Many people dream of a little cottage away from it all. A place to retreat from the world for a time, gather one’s thoughts, and maybe write a little. A little Walden Pond of one’s own.
If you’re a writer, this dream could be closer than you think. A writers’ retreat may be just the thing you need to give you time and space for writing, and to advance your writing career.
Writers’ retreats, in general, are small houses or other accommodations offered up as a quiet place for writing, away from it all. The retreats are hosted, in some cases, by arts or heritage groups, and some are former residences of writing luminaries. You can find writers’ retreats across Canada and beyond. Qualifying criteria vary widely, as do financial arrangements. Some retreats charge a weekly fee, while others, including those listed below, pay a stipend to the writer and will sometimes assist with travel costs.
Here are a few notable Canadian writers’ retreats for published writers that provide remuneration to the writer-in-residence:
Al Purdy’s A-Frame. Al Purdy was one of the great Canadian poets (if you took ENGL 212, you’ll remember The Country North of Belleville.) The A-frame cottage he built on the shore of Roblin Lake, near Ameliasburg, Ontario, became a meeting place for writers of all stripes. The cottage now hosts a writer-in-residence program for part of each year. Applications are usually taken in the fall, with the line-up of writers announced in the spring. Writers selected receive $2500 per month during their residency, and travel expenses are paid. In exchange, resident writers are expected to give one public lecture or reading during each month of their stay. Visit www.alpurdy.ca for more details.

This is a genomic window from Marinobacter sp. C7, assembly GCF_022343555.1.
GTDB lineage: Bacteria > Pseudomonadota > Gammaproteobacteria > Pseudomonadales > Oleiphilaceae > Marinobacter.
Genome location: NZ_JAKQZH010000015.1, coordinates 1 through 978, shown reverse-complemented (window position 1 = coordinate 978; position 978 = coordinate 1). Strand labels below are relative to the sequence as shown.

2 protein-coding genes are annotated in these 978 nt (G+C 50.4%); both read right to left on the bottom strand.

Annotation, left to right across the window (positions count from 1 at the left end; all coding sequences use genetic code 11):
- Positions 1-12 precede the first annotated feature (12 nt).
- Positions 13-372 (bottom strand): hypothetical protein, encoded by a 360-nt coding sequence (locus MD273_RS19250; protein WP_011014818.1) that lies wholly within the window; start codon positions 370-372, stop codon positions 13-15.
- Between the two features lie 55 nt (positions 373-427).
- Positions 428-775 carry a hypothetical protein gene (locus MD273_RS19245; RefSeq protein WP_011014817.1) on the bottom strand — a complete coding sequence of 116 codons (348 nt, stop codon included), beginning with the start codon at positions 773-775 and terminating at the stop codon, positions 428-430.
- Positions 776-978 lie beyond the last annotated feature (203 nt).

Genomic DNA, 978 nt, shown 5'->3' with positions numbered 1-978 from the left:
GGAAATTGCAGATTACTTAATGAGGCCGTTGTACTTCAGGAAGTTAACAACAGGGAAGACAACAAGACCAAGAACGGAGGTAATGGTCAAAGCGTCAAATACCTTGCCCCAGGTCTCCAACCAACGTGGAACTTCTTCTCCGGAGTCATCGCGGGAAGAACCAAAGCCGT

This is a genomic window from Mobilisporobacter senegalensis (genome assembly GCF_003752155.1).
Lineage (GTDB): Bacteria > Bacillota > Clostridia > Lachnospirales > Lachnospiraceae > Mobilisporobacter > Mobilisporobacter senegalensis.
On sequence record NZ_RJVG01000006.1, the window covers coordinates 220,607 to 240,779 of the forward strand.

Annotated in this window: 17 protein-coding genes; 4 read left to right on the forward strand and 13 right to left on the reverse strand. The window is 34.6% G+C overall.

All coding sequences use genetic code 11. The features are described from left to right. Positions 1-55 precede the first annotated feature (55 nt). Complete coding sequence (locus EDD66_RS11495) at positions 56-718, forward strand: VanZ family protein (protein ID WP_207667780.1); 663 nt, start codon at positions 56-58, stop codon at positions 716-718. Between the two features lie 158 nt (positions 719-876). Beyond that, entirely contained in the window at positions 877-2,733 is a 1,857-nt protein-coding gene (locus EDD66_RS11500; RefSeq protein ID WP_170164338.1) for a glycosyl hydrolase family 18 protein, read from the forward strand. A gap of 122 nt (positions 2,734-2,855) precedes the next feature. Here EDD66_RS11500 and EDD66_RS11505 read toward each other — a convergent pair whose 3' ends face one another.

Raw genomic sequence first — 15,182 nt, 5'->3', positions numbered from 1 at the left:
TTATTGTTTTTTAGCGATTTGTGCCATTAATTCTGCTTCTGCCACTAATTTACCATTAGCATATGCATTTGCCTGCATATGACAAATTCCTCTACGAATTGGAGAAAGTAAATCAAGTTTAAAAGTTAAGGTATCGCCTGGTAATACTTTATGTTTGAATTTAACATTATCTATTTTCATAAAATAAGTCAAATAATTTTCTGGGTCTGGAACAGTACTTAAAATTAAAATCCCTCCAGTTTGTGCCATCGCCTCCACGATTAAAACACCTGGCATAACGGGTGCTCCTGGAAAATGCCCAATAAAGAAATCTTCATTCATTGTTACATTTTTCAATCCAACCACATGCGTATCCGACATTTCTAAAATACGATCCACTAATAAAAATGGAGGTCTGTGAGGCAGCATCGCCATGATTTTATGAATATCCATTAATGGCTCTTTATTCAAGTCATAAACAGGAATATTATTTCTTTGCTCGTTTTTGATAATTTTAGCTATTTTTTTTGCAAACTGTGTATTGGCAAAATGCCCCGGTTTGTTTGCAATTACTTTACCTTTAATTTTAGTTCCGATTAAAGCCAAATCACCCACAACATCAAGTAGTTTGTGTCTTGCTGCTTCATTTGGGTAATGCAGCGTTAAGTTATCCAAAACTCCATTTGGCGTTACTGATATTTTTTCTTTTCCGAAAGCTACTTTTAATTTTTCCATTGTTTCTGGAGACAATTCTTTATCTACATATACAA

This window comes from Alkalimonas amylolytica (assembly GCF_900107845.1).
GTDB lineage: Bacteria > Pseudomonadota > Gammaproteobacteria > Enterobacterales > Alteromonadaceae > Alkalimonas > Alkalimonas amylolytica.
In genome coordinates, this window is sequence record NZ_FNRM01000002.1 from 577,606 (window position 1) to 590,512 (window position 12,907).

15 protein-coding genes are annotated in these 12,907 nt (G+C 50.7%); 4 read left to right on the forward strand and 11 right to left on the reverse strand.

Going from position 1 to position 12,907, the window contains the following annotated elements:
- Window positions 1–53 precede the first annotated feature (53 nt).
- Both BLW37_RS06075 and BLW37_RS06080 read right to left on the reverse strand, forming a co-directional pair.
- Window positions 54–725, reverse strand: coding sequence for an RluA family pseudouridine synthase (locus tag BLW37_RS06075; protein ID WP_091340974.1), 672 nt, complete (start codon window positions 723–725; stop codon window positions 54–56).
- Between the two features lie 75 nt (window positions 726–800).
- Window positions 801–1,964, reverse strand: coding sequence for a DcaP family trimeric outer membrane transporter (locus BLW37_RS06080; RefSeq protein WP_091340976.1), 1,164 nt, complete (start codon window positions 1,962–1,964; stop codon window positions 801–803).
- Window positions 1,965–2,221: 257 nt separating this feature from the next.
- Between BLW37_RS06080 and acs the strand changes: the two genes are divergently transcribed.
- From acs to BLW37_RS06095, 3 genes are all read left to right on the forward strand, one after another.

Berton House Writers’ Retreat. Pierre Berton was a journalist and a prolific author; he’s especially known for his Canadian histories, such as The Last Spike. This retreat is Berton’s childhood home in Dawson City, Yukon. The house is offered for four 3-month residencies per year. Each writer in residence receives a $6000 honorarium, and travel expenses are paid. Resident writers are encouraged to interact with the community during their stay. The deadline for applications for the 2016-2017 resident program is October 2, 2015. See bertonhouse.ca for details.
Haig-Brown Heritage House. The heritage house of Canadian writer and conservationist Roderick Haig-Brown, in Campbell River, BC, offers five-month residencies for writers each winter. Applications for the winter of 2016-2017 must be submitted by January 15, 2016. The resident writer receives a stipend of $2000 per month, and up to $1000 is provided for travel expenses. Writers are expected to spend 40% of their time on community engagement activities; the remaining time is for their own writing projects. See www.haig-brown.bc.ca/writer-residence for more details.
These writers’ retreats are generally geared to writers who have already published at least one book, with the Al Purdy writers’ residency in particular focusing on writers in the early stages of their career. If you are a published writer, you might consider applying for one of these residencies so that you can work on your next writing project in a place of quiet retreat. If you’re still working on?or dreaming about?your first book, knowing about these attractive retreat programs may give you the impetus you need to get your first project finished.
Next week, we’ll look at retreat options for yet-to-be-published writing hopefuls.
Barbara Lehtiniemi is a writer, photographer, and AU student. She lives on a windswept rural road in Eastern Ontario